Sunday, March 24, 2013

You say justified warrantless search, I say rape

This story about made my day. (The Jayhawks moving on to the Sweet Sixteen actually made my day, but this was close.)

I've blogged about this incident a couple of times already. Two women in Texas were subjected to an invasive cavity search on the side of the highway, in full view of passing cars and a trooper car dashcam. The trooper actually inserted her fingers into the vaginas of these two women (who had done nothing wrong) out of suspicion that they might have drugs hidden (even though there was no sign of drugs or paraphernalia anywhere in the car.) I even previously pointed out that if I had done what the officer in question had done, it would have been called rape under my state's law.

Well, in Texas they call it sexual assault, not rape, and I am fine with that because the officer who conducted those despicable searches has been charged with it!

(The male trooper who called for the female officer was charged with theft for allegedly stealing one of the women's prescription painkillers, but not for aiding and abetting the sexual assault.)

I'm sure this is a terrifying experience for the trooper who somehow thought she was just doing her job when she digitally penetrated two innocent women on the side of the road. I'm sure it's been financially devastating to lose her job. And now to face such a serious charge must be rough. Perhaps, too, there's some frustration on her part, feeling like she's being made the scapegoat for what was standard operating procedure in her office. Were I her, it would gall me that the male trooper involved wasn't charged with anything related to the actual sexual assault.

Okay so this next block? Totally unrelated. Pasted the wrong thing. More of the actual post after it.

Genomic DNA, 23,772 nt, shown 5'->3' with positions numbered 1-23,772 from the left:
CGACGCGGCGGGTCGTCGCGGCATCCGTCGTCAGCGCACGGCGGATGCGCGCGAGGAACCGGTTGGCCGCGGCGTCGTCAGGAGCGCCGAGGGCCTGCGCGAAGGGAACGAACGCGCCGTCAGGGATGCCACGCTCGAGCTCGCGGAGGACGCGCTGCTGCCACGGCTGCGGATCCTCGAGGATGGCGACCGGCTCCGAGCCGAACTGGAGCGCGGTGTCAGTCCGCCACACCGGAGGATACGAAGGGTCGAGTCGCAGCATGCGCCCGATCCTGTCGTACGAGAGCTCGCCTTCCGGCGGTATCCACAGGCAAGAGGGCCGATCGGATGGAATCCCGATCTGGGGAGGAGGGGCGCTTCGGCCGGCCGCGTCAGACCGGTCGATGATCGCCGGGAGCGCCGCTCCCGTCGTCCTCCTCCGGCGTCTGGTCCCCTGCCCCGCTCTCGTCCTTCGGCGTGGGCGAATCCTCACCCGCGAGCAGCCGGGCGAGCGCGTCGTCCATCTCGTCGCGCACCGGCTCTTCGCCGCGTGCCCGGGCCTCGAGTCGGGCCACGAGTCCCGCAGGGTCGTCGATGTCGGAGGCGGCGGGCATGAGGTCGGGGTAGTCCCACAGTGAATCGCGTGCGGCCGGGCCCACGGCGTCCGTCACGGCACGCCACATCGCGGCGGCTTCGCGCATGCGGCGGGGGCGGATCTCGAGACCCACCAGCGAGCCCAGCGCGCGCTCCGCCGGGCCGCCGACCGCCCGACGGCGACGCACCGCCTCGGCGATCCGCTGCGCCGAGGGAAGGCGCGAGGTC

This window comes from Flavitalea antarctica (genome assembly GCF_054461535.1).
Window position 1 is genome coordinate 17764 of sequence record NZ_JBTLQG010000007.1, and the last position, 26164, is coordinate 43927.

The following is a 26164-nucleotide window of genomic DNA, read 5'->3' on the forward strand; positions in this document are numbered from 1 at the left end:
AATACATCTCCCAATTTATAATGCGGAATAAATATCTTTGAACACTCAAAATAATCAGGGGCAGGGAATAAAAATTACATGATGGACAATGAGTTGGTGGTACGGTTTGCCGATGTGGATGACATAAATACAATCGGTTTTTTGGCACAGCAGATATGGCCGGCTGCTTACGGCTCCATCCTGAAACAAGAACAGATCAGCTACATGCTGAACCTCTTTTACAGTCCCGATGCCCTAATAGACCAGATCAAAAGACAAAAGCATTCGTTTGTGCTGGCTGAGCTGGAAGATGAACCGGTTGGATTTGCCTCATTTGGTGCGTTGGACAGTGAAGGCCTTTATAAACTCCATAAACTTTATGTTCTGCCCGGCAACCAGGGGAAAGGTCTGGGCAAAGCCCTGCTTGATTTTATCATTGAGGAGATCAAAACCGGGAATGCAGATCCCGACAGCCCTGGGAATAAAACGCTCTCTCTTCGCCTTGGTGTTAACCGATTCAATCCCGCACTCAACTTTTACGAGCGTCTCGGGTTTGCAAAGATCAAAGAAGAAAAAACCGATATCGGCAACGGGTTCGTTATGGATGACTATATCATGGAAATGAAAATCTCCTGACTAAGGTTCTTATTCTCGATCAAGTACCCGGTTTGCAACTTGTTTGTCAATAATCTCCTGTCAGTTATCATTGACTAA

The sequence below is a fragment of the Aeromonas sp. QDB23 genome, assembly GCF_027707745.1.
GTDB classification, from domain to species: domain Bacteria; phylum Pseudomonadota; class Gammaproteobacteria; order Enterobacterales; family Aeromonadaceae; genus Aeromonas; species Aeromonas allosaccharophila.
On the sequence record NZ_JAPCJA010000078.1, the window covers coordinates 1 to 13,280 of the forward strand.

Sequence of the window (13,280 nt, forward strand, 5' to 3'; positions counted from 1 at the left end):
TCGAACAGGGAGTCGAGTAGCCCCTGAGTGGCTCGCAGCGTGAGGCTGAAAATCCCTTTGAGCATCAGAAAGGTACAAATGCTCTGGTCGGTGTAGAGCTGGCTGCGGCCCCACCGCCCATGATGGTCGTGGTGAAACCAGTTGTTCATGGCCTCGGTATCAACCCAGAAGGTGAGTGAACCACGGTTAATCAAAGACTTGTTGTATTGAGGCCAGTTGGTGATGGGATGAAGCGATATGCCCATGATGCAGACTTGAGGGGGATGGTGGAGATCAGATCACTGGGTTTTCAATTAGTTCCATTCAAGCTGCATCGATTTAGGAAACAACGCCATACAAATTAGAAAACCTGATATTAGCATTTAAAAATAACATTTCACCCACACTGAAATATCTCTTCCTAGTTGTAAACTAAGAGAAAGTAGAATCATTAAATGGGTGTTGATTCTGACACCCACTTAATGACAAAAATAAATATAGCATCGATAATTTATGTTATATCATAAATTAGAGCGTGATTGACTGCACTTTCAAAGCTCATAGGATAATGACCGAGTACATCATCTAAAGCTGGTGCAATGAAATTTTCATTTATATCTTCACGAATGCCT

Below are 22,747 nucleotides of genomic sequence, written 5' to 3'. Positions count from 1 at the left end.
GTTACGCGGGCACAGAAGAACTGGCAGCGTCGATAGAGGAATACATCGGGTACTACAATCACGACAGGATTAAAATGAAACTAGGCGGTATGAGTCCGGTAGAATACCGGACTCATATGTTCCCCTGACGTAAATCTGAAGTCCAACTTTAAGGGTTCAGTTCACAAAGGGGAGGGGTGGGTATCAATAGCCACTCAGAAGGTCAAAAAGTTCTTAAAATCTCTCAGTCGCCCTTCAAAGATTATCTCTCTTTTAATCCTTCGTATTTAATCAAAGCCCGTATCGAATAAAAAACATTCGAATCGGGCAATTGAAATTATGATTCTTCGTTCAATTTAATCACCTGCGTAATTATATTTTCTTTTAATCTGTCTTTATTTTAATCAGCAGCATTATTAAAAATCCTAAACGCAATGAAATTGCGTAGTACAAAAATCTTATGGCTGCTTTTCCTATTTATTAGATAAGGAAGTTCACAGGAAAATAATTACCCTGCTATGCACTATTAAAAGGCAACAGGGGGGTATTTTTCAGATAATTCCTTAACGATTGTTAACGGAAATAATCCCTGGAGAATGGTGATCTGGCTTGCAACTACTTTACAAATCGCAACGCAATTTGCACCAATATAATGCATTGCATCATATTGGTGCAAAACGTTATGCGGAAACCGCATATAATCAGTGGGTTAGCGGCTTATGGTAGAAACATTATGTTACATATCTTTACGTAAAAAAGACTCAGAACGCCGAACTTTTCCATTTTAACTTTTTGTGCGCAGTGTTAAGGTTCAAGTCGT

But so what. She molested these women. That's exactly how they felt because that's exactly what happened to them. She had absolutely no legal justification for her actions, no matter that office policy said otherwise. To the extent that other troopers also engaged in these awful cavity searches on the side of the road, well the answer isn't that she shouldn't be charged because none of them ever have been. The answer is that they should all be charged. Maybe it's just that she was the first trooper dumb enough to conduct such a search without first making sure the dash cam was off.

I'm glad to see this travesty being taken so seriously. Digital penetration of the female sex organ without consent is a crime. In Texas, as in Kansas and many, many other states, digital penetration is treated just the same as penile penetration. It's rape. (Texas, like some states, avoids the word rape, calling it sexual assault instead, but it all means the same thing.) To meet the statutory elements, the penetration doesn't have to have been for a sexual purpose, either, so the trooper doesn't have that as a defense. I'm sure her defense will turn on the question of whether office policy and procedure that calls for cavity searches on the roadside can protect the individual officers who actually carry out the policy. That defense didn't work in Nuremberg and it shouldn't work here. A law enforcement office can't have a policy of rape and thus shield the individual officers who actually commit the rapes. 

By the legal definition, this was rape. When a case this obvious and documented comes to light, we need to take it seriously and treat it like the crime it is. We need to make sure every law enforcement officer in the nation knows this abusive behavior won't be tolerated. If we don't, there might well be other victims.

No comments:

Blog Designed by : NW Designs